Wednesday, November 16, 2005

[politics] WP - (hopefully) my last word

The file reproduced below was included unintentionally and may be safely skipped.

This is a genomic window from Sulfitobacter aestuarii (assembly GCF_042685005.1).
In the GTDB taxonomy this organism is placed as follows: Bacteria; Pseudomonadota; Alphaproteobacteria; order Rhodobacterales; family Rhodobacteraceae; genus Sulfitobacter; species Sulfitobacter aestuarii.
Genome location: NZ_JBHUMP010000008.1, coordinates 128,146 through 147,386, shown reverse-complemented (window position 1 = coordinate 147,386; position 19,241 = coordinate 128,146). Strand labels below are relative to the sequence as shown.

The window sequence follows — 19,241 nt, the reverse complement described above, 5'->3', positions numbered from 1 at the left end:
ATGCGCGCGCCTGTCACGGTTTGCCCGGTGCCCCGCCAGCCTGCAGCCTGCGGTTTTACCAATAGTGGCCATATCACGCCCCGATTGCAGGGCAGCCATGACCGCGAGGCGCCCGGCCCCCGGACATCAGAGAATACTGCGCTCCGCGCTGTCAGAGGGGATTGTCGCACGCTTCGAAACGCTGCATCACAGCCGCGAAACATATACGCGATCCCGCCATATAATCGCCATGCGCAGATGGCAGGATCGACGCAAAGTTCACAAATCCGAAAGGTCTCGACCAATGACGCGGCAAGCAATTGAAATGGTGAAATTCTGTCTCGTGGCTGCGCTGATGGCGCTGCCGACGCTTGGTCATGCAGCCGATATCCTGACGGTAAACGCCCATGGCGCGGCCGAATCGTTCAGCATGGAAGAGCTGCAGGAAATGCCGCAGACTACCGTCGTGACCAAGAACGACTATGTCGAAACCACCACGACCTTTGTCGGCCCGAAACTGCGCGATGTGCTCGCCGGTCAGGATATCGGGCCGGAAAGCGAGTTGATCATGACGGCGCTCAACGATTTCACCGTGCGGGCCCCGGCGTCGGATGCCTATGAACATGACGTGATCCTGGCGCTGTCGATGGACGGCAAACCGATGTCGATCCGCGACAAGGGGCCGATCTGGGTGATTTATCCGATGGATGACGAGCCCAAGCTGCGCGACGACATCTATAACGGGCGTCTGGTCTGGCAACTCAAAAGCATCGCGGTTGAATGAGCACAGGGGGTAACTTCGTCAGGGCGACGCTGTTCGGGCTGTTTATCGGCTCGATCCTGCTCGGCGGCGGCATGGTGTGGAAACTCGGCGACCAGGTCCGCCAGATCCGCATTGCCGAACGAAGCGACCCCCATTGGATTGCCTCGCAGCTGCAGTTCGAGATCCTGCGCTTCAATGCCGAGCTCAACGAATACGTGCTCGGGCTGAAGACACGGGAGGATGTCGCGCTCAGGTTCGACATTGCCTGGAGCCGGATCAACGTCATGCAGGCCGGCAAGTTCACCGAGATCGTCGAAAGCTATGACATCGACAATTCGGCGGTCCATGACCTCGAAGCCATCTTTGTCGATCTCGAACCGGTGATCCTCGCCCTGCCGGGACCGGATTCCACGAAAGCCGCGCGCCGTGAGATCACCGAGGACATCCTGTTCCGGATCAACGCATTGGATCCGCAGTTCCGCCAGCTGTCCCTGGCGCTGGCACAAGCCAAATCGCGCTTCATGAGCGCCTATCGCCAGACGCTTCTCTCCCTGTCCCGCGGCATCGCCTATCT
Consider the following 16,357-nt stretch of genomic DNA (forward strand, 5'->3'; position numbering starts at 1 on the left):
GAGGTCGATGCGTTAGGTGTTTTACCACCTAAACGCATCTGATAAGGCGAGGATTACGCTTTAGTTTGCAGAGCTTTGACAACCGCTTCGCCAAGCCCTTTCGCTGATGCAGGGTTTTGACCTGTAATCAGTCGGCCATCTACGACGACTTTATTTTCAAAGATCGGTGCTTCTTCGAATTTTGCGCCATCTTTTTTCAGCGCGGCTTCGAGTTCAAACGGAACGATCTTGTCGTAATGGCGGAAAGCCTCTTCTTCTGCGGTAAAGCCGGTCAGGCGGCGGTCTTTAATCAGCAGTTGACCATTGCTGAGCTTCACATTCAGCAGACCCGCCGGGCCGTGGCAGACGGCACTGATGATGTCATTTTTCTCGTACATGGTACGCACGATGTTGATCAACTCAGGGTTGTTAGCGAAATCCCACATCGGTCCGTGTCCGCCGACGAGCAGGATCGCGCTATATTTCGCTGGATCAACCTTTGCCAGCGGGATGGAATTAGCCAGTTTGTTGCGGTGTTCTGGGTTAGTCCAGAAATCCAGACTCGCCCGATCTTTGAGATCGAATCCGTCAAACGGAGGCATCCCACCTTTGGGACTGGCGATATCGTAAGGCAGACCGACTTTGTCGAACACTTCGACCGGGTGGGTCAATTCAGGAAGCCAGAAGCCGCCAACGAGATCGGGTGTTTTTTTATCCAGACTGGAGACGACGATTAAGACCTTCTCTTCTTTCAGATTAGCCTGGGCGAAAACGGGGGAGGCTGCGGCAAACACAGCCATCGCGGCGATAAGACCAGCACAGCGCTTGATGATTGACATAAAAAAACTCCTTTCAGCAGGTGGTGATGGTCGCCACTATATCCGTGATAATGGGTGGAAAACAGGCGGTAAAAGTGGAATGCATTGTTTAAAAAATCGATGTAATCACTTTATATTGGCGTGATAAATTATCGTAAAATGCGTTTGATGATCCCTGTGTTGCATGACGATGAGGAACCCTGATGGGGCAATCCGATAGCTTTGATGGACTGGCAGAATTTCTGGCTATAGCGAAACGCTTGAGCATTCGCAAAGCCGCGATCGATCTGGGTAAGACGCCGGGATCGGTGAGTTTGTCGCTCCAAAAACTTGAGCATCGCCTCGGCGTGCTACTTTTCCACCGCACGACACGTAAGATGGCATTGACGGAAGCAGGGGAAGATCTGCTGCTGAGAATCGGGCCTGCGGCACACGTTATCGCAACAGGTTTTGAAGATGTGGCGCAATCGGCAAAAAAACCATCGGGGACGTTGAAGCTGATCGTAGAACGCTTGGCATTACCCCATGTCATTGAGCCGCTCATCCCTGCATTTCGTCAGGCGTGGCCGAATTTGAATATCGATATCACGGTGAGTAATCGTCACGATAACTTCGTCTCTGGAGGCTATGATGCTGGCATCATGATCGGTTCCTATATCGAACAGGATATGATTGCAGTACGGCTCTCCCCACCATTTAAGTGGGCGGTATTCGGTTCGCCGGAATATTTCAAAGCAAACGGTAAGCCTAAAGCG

In an earlier post, I listed information that I thought was a reasonable summation of current US military policy on the legitimate uses of white phosphorus (WP) munitions. RTO Trainer, an Army National Guardsman, left some comments that raised issues with my documentation and/or conclusions. R.T. raised some objections over a line in a training manual for senior command staff (ST 100-3: "It is against the law of land warfare to employ WP against personnel targets."), and also pointed out that if Forward Observers (FOs) were properly employed in Fallujah, then the odds of war crimes having been committed were slim. So I went back and reread both documents in their entirety, ST 100-3 and the Field Artillery article, and I must say that while the case is less clear, I still have my doubts. Serious doubts. First, FOs. According to the Field Artillery piece, FOs were deployed in the city with some operational difficulties. The article also states that they had one observer outside the city who had a commanding view of their entire area of operations. The article runs down the ways in which the in city FOs were operationally degraded, but it is unclear from the article what effect, if any, that had on their fire missions. There are also conflicting accounts as to the numbers of civilians left in Fallujah as well - my own take on it is that the numbers will be impossible to ever nail down. Can we agree that the numbers are larger than what the Pentagon reports (only 10% of the population remained behind, so approx. 30,000 people) and less than what the more extreme reports are from various human rights organizations? Even if the number is 'only' 50,000 people (which seems reasonable to me), the use of WP in such an environment with less-than precise accuracy can be criminal. I will cede that some of the documentation being cited as 'proof' that WP was used indiscriminately really isn't. For instance, Darrin Mortenson's account of mortar fire: